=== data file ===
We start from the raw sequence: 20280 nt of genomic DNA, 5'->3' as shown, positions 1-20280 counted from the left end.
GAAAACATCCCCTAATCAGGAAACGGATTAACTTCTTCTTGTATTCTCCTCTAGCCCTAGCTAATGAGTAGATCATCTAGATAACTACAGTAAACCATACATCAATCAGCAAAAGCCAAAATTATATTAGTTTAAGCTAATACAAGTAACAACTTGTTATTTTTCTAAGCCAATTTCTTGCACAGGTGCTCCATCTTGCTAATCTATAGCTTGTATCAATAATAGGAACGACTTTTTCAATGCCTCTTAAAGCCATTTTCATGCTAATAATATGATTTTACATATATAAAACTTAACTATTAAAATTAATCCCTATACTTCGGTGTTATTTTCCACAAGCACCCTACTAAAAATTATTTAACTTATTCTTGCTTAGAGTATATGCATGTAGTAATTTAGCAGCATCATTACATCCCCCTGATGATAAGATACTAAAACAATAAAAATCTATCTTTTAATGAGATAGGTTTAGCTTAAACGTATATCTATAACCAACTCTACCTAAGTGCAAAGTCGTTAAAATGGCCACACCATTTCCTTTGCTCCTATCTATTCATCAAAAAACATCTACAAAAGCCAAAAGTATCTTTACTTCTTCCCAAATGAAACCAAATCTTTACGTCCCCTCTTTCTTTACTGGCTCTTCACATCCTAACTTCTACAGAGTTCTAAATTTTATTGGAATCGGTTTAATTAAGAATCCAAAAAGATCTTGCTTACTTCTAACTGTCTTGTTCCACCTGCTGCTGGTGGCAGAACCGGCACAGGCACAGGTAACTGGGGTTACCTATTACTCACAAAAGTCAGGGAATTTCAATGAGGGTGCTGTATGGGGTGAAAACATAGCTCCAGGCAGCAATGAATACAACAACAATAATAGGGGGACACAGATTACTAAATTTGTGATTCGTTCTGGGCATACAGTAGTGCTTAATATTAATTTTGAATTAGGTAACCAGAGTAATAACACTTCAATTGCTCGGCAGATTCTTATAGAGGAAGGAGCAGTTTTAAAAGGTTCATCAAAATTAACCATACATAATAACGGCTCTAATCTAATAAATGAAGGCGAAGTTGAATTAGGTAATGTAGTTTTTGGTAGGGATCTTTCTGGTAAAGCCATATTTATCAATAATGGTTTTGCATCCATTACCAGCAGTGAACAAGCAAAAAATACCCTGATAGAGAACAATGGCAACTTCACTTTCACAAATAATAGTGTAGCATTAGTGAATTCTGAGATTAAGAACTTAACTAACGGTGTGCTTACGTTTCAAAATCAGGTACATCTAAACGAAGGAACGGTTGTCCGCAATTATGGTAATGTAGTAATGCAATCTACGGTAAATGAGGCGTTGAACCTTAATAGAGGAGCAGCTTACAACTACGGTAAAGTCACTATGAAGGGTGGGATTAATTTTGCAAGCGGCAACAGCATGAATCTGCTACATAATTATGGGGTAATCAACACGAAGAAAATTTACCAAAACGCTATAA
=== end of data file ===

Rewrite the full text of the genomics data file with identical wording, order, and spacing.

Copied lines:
We start from the raw sequence: 20280 nt of genomic DNA, 5'->3' as shown, positions 1-20280 counted from the left end.
GAAAACATCCCCTAATCAGGAAACGGATTAACTTCTTCTTGTATTCTCCTCTAGCCCTAGCTAATGAGTAGATCATCTAGATAACTACAGTAAACCATACATCAATCAGCAAAAGCCAAAATTATATTAGTTTAAGCTAATACAAGTAACAACTTGTTATTTTTCTAAGCCAATTTCTTGCACAGGTGCTCCATCTTGCTAATCTATAGCTTGTATCAATAATAGGAACGACTTTTTCAATGCCTCTTAAAGCCATTTTCATGCTAATAATATGATTTTACATATATAAAACTTAACTATTAAAATTAATCCCTATACTTCGGTGTTATTTTCCACAAGCACCCTACTAAAAATTATTTAACTTATTCTTGCTTAGAGTATATGCATGTAGTAATTTAGCAGCATCATTACATCCCCCTGATGATAAGATACTAAAACAATAAAAATCTATCTTTTAATGAGATAGGTTTAGCTTAAACGTATATCTATAACCAACTCTACCTAAGTGCAAAGTCGTTAAAATGGCCACACCATTTCCTTTGCTCCTATCTATTCATCAAAAAACATCTACAAAAGCCAAAAGTATCTTTACTTCTTCCCAAATGAAACCAAATCTTTACGTCCCCTCTTTCTTTACTGGCTCTTCACATCCTAACTTCTACAGAGTTCTAAATTTTATTGGAATCGGTTTAATTAAGAATCCAAAAAGATCTTGCTTACTTCTAACTGTCTTGTTCCACCTGCTGCTGGTGGCAGAACCGGCACAGGCACAGGTAACTGGGGTTACCTATTACTCACAAAAGTCAGGGAATTTCAATGAGGGTGCTGTATGGGGTGAAAACATAGCTCCAGGCAGCAATGAATACAACAACAATAATAGGGGGACACAGATTACTAAATTTGTGATTCGTTCTGGGCATACAGTAGTGCTTAATATTAATTTTGAATTAGGTAACCAGAGTAATAACACTTCAATTGCTCGGCAGATTCTTATAGAGGAAGGAGCAGTTTTAAAAGGTTCATCAAAATTAACCATACATAATAACGGCTCTAATCTAATAAATGAAGGCGAAGTTGAATTAGGTAATGTAGTTTTTGGTAGGGATCTTTCTGGTAAAGCCATATTTATCAATAATGGTTTTGCATCCATTACCAGCAGTGAACAAGCAAAAAATACCCTGATAGAGAACAATGGCAACTTCACTTTCACAAATAATAGTGTAGCATTAGTGAATTCTGAGATTAAGAACTTAACTAACGGTGTGCTTACGTTTCAAAATCAGGTACATCTAAACGAAGGAACGGTTGTCCGCAATTATGGTAATGTAGTAATGCAATCTACGGTAAATGAGGCGTTGAACCTTAATAGAGGAGCAGCTTACAACTACGGTAAAGTCACTATGAAGGGTGGGATTAATTTTGCAAGCGGCAACAGCATGAATCTGCTACATAATTATGGGGTAATCAACACGAAGAAAATTTACCAAAACGCTATAA